States are the logical and best-equipped entities to implement and administer regulations for the storage of carbon dioxide (CO2), according to a study by the Interstate Oil and Gas Compact Commission (IOGCC) Task Force on Carbon Capture and Geologic Storage.

The task force, funded by the U.S. Department of Energy and its National Energy Technology Laboratory through a cooperative agreement with the New Mexico Institute of Mining and Technology, last week issued a comprehensive model for a legal and regulatory framework for the geologic storage of CO2 that it said would meet the unique requirements of each state or Canadian province.

A framework will be critical to moving carbon storage technologies forward, and implementing regulations at the state and federal levels will help the United States reduce its CO2 emissions, said Lawrence Bengal, chairman of the IOGCC task force.

"Following conservation, geologic storage of CO2 is among the most immediate and viable strategies for mitigating the release of CO2 into the atmosphere," Bengal said. "We envision that the report will result in a substantially consistent system for the geological storage of CO2 regulated at the state and provincial level in conformance with national and international law. Given the proposed long-term caretaker role of the states, they are likely to be the best positioned to provide the necessary cradle to grave regulatory oversight of CO2 storage."

The report recommends that states and provinces actively solicit public involvement in the process as early as possible and that the process be as transparent as possible. In addition, the report stresses that CO2, which is generally considered safe and nontoxic, be viewed in a manner that allows beneficial uses of CO2 following removal from regulated emission streams. Contaminants and pollutants such as hydrogen sulfide, nitrogen oxide and sulfur oxide should remain regulated for public health and safety and other environmental concerns, the report stated.

Additionally, the task force has proposed a two-stage closure period and post-closure period to deal with long-term monitoring and liability issues. The operator of the storage site would be liable for a period of 10 years after the injection site is plugged, unless otherwise designated by the state regulatory agency. At the end of the closure period, the liability for ensuring that the site remains a secure storage site during the post-closure period would transfer to the state. An industry-funded and state-administered trust fund would provide post-closure oversight. The trust fund would be funded by an injection fee assessed to the carbon storage project operator and calculated on a per-ton basis.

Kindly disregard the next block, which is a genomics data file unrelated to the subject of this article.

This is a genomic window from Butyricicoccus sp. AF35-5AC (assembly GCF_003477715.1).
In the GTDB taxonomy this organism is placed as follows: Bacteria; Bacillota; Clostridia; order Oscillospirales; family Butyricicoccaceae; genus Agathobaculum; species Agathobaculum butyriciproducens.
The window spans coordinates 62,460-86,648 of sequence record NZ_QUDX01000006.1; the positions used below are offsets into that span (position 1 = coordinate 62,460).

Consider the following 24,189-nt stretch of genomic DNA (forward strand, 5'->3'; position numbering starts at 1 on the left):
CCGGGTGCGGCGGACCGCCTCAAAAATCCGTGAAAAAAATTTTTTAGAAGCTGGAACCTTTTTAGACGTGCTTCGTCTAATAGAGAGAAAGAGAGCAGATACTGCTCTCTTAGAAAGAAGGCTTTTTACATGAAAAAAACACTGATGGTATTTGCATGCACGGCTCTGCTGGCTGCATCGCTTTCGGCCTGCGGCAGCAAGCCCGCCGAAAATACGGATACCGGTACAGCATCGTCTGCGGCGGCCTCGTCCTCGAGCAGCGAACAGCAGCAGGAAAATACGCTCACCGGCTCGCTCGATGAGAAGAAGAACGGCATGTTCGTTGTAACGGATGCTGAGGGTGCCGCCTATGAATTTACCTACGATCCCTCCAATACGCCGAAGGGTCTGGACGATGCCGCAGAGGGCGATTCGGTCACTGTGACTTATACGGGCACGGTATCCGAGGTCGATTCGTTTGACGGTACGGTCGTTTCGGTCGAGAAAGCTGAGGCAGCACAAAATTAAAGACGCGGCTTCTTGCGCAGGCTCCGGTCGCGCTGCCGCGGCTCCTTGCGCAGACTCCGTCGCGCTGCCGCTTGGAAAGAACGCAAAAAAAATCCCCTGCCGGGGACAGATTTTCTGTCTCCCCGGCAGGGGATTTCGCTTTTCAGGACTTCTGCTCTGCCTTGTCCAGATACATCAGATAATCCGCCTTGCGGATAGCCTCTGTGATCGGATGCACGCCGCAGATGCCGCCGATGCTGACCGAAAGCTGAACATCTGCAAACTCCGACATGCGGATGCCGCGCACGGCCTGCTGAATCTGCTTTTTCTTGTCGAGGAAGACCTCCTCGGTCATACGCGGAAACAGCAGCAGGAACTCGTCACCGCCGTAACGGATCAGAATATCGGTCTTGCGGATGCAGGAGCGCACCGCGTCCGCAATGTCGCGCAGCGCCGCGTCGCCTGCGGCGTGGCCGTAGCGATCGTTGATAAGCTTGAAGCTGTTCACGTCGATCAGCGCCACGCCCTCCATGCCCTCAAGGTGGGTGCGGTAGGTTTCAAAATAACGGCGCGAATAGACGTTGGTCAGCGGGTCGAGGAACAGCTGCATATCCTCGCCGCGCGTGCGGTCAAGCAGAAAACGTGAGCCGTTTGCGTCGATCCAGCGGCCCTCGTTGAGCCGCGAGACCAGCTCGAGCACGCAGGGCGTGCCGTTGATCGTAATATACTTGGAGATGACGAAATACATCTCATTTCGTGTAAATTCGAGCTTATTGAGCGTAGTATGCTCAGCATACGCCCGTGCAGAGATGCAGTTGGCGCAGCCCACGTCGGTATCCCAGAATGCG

The IOGCC said its 30 member states and four Canadian affiliate member provinces are well suited for regulation of CO2 because of their jurisdiction, experience and expertise in the regulation of oil and natural gas production, particularly in the use of enhanced oil recovery, which uses carbon storage.

Scott Anderson, an energy policy specialist for Environmental Defense and an observer of the task force deliberations, said the set of model carbon storage requirements are rigorous.

"The IOGCC model rules will certainly be subject to revision as they are reviewed by more people and as more knowledge about geological sequestration is made," Anderson said. "IOGCC's work, however, is a strong, major step forward in the ongoing conversation about how to do carbon sequestration right."

The full report may be downloaded from the IOGCC website at www.iogcc.state.ok.us/issues_carbon.aspx.

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